As you finish the year and begin the next, take a few minutes to make sure you’ve learned from what you experienced. Every day we have experiences, good and bad, yet more often than not, we fail to notice them. Worse, we fail to learn from them. Asking a few questions can draw out learning for yourself or to prompt someone else’s learning.
In my coaching practice, I help smart people think more deeply, figure out problems, and ultimately to learn, grow, and change. As we talk, sometimes clients aren’t aware of the unformed insights emerging from their thinking. Here’s an example,
The COACH Model® follows a pattern that has proven to produce successful, holistic, and empowering conversations. Every leader needs to help people get things done. By following this simple model you can achieve greater results.
Everyone is looking for happiness, when, I believe, they are searching for meaning. Call it love. Call it a fulfilling job. It’s meaning. Because of a lack of meaning, we do things we think will make us happy but instead, drives meaning and happiness away.
When someone says they want a job that they feel more passionate about, or work that is fulfilling, they are looking for meaning.
When a person says they want someone to love and care for, and to be loved and cared for, they are looking for meaning.
Through coaching hundreds of people, I see a pattern of wanting to do good things that will actually make them feel worse. This article begins a bit philosophical, but moves to practical tools.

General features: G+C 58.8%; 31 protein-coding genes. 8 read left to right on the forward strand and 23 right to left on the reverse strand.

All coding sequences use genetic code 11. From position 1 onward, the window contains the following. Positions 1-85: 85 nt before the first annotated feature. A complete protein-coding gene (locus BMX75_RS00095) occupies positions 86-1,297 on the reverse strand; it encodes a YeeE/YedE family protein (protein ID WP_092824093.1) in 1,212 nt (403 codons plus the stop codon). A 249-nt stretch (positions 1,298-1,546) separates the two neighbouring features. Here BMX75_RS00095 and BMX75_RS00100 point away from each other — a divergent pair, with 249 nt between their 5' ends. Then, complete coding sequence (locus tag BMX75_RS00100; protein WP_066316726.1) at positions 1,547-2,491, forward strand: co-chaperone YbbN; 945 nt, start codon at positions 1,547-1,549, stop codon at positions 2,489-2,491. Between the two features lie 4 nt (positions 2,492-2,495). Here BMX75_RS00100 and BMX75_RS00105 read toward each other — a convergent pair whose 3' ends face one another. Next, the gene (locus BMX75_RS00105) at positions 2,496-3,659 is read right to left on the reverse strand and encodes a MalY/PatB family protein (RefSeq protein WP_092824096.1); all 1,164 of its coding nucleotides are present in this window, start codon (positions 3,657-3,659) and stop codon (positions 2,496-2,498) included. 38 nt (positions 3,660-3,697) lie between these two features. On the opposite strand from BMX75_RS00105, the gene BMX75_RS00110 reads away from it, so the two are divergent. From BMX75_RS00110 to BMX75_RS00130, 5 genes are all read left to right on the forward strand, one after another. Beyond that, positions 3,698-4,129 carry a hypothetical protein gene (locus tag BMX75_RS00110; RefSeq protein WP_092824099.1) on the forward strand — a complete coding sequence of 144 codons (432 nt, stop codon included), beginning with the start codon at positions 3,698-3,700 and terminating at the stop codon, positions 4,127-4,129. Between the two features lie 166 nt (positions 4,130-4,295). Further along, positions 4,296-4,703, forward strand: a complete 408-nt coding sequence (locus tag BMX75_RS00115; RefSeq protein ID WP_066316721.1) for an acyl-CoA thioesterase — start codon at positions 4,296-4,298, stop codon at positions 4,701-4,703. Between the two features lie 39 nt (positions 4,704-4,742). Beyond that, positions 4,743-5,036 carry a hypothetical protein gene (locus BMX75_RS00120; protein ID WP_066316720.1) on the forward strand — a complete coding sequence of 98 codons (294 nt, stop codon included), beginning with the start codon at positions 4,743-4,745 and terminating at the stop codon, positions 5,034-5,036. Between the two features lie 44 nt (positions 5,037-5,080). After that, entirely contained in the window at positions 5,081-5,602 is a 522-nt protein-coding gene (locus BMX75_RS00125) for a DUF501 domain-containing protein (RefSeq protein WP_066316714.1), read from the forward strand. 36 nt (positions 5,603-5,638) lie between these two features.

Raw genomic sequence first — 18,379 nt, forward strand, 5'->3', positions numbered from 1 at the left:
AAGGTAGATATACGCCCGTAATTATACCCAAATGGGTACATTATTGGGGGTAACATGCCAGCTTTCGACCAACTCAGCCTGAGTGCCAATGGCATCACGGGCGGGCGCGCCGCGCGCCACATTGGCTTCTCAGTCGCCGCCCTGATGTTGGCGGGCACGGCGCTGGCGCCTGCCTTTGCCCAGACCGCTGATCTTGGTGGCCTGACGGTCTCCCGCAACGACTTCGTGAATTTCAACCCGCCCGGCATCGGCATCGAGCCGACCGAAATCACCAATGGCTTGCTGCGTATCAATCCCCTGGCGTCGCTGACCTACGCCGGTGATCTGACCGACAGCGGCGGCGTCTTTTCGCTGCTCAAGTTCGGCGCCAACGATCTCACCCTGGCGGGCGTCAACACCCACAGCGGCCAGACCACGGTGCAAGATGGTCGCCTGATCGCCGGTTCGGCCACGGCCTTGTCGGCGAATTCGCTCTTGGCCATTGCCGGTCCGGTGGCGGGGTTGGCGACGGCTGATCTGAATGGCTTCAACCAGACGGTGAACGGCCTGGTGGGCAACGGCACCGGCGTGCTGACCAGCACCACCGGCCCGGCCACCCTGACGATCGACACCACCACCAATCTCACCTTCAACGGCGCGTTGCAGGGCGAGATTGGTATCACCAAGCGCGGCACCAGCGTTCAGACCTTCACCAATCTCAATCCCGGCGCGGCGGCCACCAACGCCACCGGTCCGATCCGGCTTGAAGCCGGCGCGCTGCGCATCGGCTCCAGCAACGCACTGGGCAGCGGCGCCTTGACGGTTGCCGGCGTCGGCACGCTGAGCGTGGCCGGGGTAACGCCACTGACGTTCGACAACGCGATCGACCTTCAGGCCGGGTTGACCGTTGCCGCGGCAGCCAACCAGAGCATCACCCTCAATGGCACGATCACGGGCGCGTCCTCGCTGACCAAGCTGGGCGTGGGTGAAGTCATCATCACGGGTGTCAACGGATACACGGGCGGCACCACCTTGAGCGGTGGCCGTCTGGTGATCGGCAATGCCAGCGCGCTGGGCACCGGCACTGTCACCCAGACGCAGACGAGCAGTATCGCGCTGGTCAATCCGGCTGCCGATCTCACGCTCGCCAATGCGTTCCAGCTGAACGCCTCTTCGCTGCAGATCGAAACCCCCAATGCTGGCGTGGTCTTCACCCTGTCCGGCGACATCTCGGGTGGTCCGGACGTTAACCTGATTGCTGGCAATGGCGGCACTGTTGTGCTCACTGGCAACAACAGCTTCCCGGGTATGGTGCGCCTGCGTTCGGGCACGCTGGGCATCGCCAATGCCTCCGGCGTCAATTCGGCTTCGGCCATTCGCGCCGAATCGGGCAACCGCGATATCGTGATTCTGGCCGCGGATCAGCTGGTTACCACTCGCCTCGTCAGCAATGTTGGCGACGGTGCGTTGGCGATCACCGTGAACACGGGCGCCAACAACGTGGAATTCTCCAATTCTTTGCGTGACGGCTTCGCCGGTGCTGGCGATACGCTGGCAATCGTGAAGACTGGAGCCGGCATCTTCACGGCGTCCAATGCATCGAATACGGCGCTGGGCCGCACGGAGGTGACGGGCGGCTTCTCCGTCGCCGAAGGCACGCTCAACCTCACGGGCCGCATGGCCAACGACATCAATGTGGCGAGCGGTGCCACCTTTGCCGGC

Millennials have a high value toward growth and learning. They are hungry for mentoring. But there’s often a mismatch between the assistance older leaders try to provide and what Millennials want. Here’s the kind of mentoring that will benefit Millennials.
Millennials, those born between 1981 – 1996, now make up one half of the work force. Learning and development are essential job benefits for Millennials. If you don’t offer relevant learning and growth opportunities, you won’t attract Millennials to your organization or keep them.
How much of life happens to you versus you make it happen? Your answer will reveal a glimpse at your future. Your success in the things that matter to you depends on your answer to this question. Here’s what you can do to improve.
Does life happen to you, or do you make it happen? This question separates high achievers from the crowd – in every field. It’s a question of personal autonomy, choice, and personal responsibility.
We’ve suspected this, and let me confirm it. We hear what we want to hear, not what’s actually said. Here are 4 reasons why that happens, and 3 ways to change it.
Listening is more of a psychological process than a physical act.
Back in the 1980s John Grisham was a busy, young lawyer – who wanted to write a book. He had the vision to write, but little free time. Does this sound familiar? Here’s his story and how you can achieve your big goal.
Grisham couldn’t stop working. He had a young family and a busy practice. What he could do was become intentional. He decided to go to his office early and write just one page a day. And he kept going. Week after week, he continued writing a page a day, until 3 years later his first novel, A Time To Kill, was completed.
It’s been a fantastic year of learning, growing, and changing. The number of visitors and article views at keithwebb.com were up 13% and 14% respectively, even though I wrote fewer articles in 2018. Here’s the 10 most viewed articles.
This year, I’ve had more emails and comments on social media from individuals sharing the impact that an idea from an article had on them.